If your sense of humor is even moderately twisted, you'll savor this tasty course of well-cooked ham. Directed with delectable British wit by Douglas Hickox, the comedy is decidedly dark when Vincent Price--as effete has-b... more »een thespian Richard Lionheart--wreaks poetic justice upon the snobby critics who panned his performances and drove him to a failed attempt at suicide. Reciting his poor reviews and staging murders inspired by Shakespearean tragedies, the actor and his Dickensian coterie of accomplices (including Diane Rigg, sexy as ever) dispatch their victims with shocking ingenuity, and by the time Lionheart reenacts Titus Andronicus by gorging one dog-loving critic (the hilariously poofy Robert Morley) on toy-poodle stew, Theatre of Blood reaches giddy heights of outrageous vengeance. It's all in good fun, of course, and the film's esteemed British cast plays it to the hilt, none better than Price in one of his most entertaining roles. --Jeff Shannon« less
Helen R. from CHICAGO, IL Reviewed on 2/27/2010...
My all-time favorite Vincent Price horror movie! The whole thing is so campy and so horrific that it's as much a comedy as a horror film. And the Shakespearean exchanges between Price & Diana Rigg are extraordinary. Well worth seeing.
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Revenge is a dish best served by Vincent Price
Daniel Jolley | Shelby, North Carolina USA | 02/08/2003
(5 out of 5 stars)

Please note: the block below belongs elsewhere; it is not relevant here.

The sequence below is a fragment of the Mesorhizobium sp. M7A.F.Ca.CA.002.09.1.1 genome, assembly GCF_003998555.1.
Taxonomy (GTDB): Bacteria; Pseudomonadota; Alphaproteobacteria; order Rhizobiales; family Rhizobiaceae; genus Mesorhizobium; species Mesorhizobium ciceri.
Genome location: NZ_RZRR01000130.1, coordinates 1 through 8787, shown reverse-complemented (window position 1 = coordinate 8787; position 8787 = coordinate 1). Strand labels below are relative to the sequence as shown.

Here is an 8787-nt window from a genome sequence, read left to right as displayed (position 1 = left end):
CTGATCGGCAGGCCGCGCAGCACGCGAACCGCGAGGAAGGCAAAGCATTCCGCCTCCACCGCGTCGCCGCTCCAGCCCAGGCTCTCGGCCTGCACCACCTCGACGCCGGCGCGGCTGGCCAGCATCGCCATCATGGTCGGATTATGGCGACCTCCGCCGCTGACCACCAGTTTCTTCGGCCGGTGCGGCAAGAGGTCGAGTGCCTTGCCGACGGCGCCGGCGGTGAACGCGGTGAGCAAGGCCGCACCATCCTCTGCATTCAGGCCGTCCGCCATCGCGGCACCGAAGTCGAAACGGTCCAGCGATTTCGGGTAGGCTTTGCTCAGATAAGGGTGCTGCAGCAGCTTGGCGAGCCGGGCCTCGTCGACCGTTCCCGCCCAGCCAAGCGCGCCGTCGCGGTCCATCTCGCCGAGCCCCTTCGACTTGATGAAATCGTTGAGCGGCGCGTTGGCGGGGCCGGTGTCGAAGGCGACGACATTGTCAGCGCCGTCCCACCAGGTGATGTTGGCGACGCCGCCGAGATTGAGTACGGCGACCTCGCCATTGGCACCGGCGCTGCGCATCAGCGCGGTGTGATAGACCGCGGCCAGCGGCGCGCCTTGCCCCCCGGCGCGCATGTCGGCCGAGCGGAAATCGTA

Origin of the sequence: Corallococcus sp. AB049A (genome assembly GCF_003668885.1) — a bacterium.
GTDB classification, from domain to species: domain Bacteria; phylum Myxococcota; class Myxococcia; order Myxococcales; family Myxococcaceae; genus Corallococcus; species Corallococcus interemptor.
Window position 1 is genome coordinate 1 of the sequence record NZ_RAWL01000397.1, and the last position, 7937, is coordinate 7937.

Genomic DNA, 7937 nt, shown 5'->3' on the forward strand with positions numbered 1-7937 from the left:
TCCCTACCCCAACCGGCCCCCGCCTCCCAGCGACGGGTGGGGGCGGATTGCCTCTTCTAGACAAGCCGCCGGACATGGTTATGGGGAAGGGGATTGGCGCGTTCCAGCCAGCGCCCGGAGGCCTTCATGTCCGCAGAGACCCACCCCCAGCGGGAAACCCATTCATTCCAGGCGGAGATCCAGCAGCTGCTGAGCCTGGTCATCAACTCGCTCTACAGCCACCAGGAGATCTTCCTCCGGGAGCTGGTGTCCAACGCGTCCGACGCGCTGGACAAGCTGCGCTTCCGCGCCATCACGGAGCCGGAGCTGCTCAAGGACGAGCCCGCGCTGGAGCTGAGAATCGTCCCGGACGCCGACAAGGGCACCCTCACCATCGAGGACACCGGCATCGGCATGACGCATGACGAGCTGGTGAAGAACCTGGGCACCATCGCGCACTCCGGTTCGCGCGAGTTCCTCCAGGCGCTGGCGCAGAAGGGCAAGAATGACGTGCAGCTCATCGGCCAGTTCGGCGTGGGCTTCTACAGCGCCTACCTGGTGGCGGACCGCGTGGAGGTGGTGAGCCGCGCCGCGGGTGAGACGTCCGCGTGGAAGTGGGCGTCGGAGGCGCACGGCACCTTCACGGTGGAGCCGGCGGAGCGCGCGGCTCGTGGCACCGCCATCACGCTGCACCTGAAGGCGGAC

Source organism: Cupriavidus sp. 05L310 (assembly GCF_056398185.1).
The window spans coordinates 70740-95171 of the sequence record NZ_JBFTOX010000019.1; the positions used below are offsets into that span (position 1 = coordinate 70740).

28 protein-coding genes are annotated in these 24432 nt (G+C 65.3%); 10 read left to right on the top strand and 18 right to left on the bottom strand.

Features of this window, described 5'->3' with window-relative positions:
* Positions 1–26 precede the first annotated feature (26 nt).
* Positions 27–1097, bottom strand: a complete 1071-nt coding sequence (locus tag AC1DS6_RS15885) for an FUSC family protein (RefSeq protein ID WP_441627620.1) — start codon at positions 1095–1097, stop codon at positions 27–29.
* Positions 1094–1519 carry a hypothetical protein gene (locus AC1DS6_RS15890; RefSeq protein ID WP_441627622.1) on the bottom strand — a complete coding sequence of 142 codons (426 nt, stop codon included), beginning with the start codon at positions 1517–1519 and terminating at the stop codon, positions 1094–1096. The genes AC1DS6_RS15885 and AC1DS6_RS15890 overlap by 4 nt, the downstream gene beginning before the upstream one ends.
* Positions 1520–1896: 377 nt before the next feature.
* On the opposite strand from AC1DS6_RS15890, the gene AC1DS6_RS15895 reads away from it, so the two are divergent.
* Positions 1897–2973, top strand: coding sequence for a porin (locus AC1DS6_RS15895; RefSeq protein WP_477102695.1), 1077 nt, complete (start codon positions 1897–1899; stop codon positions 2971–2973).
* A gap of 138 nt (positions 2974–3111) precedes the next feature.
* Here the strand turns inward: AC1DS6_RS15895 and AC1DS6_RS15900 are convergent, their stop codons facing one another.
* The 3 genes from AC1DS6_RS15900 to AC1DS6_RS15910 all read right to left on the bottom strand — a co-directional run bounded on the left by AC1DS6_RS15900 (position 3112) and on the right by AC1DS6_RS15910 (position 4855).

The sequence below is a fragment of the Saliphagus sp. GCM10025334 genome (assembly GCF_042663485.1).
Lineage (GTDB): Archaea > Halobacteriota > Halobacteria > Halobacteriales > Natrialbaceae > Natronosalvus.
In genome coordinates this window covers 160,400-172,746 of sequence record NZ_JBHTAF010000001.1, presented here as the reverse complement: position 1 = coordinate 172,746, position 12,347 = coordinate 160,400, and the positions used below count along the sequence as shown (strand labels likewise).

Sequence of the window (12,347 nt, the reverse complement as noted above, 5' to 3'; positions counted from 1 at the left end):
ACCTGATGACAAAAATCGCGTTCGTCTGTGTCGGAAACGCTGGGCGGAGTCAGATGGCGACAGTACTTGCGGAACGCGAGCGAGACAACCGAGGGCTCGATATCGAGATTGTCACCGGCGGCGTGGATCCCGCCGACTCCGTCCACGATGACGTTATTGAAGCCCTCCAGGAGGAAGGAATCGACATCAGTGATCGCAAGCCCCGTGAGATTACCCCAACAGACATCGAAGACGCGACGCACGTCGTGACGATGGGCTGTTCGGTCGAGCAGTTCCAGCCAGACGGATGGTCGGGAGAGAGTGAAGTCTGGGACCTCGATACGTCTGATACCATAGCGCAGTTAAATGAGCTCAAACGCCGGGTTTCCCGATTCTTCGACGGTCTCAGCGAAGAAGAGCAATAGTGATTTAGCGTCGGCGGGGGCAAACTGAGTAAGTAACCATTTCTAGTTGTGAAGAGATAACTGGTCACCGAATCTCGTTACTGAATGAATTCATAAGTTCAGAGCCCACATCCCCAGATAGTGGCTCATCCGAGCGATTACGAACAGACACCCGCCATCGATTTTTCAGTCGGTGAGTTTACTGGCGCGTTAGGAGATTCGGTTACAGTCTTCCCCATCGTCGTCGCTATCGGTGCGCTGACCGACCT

"As incredibly good as this movie is, one must give pause before attempting to review it; after all, Vincent Price plays an actor who murders the critics who panned his performances and cost him the acting award he felt he deserved. I find it something of a relief to have nothing at all negative to say about this unusual, almost brilliant movie. This is essentially a slasher film, but it differs markedly from its modern counterparts by injecting the story with intelligence, culture, and actual feeling. Vincent Price plays Edward Lionheart, a Shakespearean actor who deigns to perform no dramas not penned by the Bard. There is no better actor, he truly believes, than himself, and thus he is slowly crushed by the stream of bad reviews the local critics hurl down upon his performance in one play after another. After facing humiliation at an annual awards banquet, he takes his own life-or at least so everyone thought at the time, despite the fact that his body was never found. Two years later, a literary critic dies mysteriously on the ides of March of multiple stab wounds. Then a second critic is killed and his body dragged through the streets behind a horse. As more critics die, it begins to become clear, even to the rather ineffectual police, that the murders are all patterned on the death scenes of Shakespearean dramas. After the fourth murder, where the culprit deviates from the script of The Merchant of Venice by literally taking a pound of flesh from the victim, the de facto leader of the critics knows that Lionheart is the murderer because "only he would have the temerity to rewrite Shakespeare." The deaths here range from the somewhat comical to the ludicrously horrid to the deliciously gruesome, with a few nice touches of 1973-style blood thrown in for good measure. Each murder is of course accentuated by a vainglorious dramatic performance by Lionheart. This imbues the movie with both maudlin comedy as well as academic pretentiousness. At the very end, even more unexpected emotions bubble up in the viewer, a phenomenon manifesting itself through a combination of Price's perfectly over-the-top acting and a wonderfully evocative soundtrack. One actually gets something of a lesson in Shakespeare in this film. Lionheart doesn't base his revenge killings on Shakespeare's most famous plays-instead, he draws on several that I and probably many others are not intimately familiar with-yet the magic he breathes into each scene makes one anxious to delve into the Bard's original plays themselves. In total, the following Shakespearean plays serve as the basis of the murders: Julius Caesar, Troilus and Cressida, Cymbeline, The Merchant of Venice, Richard the Third, Romeo and Juliet, Othello, Henry the Sixth, part 1, Titus Andronicus, and King Lear. A little Hamlet is also thrown in for good measure. I must say that the cast is a great complement to the storyline, although even the lovely Diana Rigg of Avengers fame pales in the shadow of Price's mesmerizing aura as he brings to life a character seemingly written especially for him. Who else could have played such a convincing Shakespearean actor and ingeniously mad killer simultaneously? I must admit it is somewhat strange to watch Rigg play the role of Lionheart's fiercely loyal daughter, though, and I daresay that many Rigg devotees such as myself may not even recognize her when she first appears. Theater of Blood is truly one of Vincent Price's most memorable performances. His ability to morph into and truly become different Shakespearean characters is superb, and the range of emotions he is able to express is pretty powerful, especially in the closing moments of the film. A couple of the killings are somewhat farcical, but most of them are rather ingenious and fascinating. Just wait until you see Price playing the role of a bushy-headed hairdresser. The best killing, without a doubt, involves a surgical gown, a scalpel, and a handsaw-I'll let you figure out what Lionheart does with these items. The idea for this movie may not be wholly original, but Theater of Blood works magnificently, and the combined talents of Price and Rigg make this a classic that really should find a home in the collection of all horror movie buffs."